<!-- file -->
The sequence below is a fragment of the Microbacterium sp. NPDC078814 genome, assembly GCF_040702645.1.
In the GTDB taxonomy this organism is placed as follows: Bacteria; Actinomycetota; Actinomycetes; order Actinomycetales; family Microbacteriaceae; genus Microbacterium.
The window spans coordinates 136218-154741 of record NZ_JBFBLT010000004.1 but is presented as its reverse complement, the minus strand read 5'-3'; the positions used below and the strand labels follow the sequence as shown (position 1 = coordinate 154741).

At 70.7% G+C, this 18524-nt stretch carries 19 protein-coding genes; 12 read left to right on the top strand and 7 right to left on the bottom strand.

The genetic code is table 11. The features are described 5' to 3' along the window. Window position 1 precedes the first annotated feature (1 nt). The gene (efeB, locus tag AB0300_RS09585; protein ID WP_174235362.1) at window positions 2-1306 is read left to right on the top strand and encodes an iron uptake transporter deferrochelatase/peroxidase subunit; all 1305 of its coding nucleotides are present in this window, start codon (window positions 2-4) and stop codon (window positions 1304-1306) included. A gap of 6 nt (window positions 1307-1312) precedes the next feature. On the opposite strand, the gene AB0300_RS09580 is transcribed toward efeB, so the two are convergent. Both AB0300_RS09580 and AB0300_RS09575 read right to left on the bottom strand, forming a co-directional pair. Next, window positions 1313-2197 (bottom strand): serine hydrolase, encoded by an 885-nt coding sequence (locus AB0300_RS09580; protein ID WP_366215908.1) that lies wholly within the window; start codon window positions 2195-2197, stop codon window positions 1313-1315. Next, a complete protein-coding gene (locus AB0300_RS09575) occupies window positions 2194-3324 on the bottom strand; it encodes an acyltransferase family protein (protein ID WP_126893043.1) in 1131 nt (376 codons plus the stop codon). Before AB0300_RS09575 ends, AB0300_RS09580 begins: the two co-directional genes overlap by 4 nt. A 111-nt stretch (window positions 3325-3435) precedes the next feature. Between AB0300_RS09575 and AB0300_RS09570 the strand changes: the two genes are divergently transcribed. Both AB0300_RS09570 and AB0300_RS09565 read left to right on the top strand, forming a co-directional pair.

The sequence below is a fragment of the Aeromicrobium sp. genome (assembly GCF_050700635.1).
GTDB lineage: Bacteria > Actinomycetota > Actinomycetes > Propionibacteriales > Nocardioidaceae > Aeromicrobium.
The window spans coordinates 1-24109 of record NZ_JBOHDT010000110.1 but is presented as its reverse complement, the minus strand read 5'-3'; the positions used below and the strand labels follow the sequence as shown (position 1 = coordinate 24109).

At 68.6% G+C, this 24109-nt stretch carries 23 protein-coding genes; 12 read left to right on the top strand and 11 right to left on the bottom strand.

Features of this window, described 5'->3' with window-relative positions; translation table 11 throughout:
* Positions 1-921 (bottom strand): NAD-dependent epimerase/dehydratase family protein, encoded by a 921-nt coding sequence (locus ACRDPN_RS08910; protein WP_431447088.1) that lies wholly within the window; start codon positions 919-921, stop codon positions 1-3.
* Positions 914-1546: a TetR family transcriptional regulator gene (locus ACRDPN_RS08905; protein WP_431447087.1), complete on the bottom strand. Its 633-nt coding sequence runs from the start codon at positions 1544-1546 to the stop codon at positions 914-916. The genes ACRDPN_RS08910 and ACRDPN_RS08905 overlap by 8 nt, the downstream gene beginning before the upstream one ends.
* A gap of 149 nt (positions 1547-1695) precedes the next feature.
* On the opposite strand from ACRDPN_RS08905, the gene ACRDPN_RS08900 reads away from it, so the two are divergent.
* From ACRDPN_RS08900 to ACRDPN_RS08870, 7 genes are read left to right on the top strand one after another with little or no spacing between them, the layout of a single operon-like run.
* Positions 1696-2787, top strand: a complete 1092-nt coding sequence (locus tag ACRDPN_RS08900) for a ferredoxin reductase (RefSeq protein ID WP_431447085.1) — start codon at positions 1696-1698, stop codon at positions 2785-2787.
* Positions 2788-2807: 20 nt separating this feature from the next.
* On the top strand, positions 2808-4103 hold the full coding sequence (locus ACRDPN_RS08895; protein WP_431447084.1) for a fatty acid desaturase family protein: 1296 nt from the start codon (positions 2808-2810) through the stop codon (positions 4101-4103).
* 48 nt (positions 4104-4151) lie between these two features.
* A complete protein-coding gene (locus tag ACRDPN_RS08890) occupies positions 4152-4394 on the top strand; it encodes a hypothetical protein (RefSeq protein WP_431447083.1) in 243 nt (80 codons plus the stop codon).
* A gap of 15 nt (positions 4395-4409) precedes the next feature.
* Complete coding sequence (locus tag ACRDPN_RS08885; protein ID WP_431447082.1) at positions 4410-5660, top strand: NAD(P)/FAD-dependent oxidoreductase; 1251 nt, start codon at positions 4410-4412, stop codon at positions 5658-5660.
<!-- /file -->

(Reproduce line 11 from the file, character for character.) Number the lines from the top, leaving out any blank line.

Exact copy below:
* Positions 1-921 (bottom strand): NAD-dependent epimerase/dehydratase family protein, encoded by a 921-nt coding sequence (locus ACRDPN_RS08910; protein WP_431447088.1) that lies wholly within the window; start codon positions 919-921, stop codon positions 1-3.